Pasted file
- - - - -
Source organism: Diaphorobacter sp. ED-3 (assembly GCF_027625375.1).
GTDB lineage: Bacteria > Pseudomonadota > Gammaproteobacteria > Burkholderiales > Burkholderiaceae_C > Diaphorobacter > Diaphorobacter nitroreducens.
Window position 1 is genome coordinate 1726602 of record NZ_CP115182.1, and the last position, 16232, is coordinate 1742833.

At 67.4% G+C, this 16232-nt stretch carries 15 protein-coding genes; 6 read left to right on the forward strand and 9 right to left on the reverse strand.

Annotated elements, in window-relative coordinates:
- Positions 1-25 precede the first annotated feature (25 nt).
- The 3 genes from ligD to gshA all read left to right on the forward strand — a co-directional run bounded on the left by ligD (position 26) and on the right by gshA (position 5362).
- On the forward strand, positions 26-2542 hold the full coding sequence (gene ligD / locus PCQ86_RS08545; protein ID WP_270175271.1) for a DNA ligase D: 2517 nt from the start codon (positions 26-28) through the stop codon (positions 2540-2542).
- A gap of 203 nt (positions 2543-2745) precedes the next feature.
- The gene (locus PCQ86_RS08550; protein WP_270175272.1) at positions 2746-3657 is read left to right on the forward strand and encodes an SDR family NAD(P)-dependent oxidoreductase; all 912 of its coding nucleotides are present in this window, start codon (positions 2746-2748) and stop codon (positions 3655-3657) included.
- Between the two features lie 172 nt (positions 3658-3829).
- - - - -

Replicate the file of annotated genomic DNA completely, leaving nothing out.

Source organism: Diaphorobacter sp. ED-3 (assembly GCF_027625375.1).
GTDB lineage: Bacteria > Pseudomonadota > Gammaproteobacteria > Burkholderiales > Burkholderiaceae_C > Diaphorobacter > Diaphorobacter nitroreducens.
Window position 1 is genome coordinate 1726602 of record NZ_CP115182.1, and the last position, 16232, is coordinate 1742833.

At 67.4% G+C, this 16232-nt stretch carries 15 protein-coding genes; 6 read left to right on the forward strand and 9 right to left on the reverse strand.

Annotated elements, in window-relative coordinates:
- Positions 1-25 precede the first annotated feature (25 nt).
- The 3 genes from ligD to gshA all read left to right on the forward strand — a co-directional run bounded on the left by ligD (position 26) and on the right by gshA (position 5362).
- On the forward strand, positions 26-2542 hold the full coding sequence (gene ligD / locus PCQ86_RS08545; protein ID WP_270175271.1) for a DNA ligase D: 2517 nt from the start codon (positions 26-28) through the stop codon (positions 2540-2542).
- A gap of 203 nt (positions 2543-2745) precedes the next feature.
- The gene (locus PCQ86_RS08550; protein WP_270175272.1) at positions 2746-3657 is read left to right on the forward strand and encodes an SDR family NAD(P)-dependent oxidoreductase; all 912 of its coding nucleotides are present in this window, start codon (positions 2746-2748) and stop codon (positions 3655-3657) included.
- Between the two features lie 172 nt (positions 3658-3829).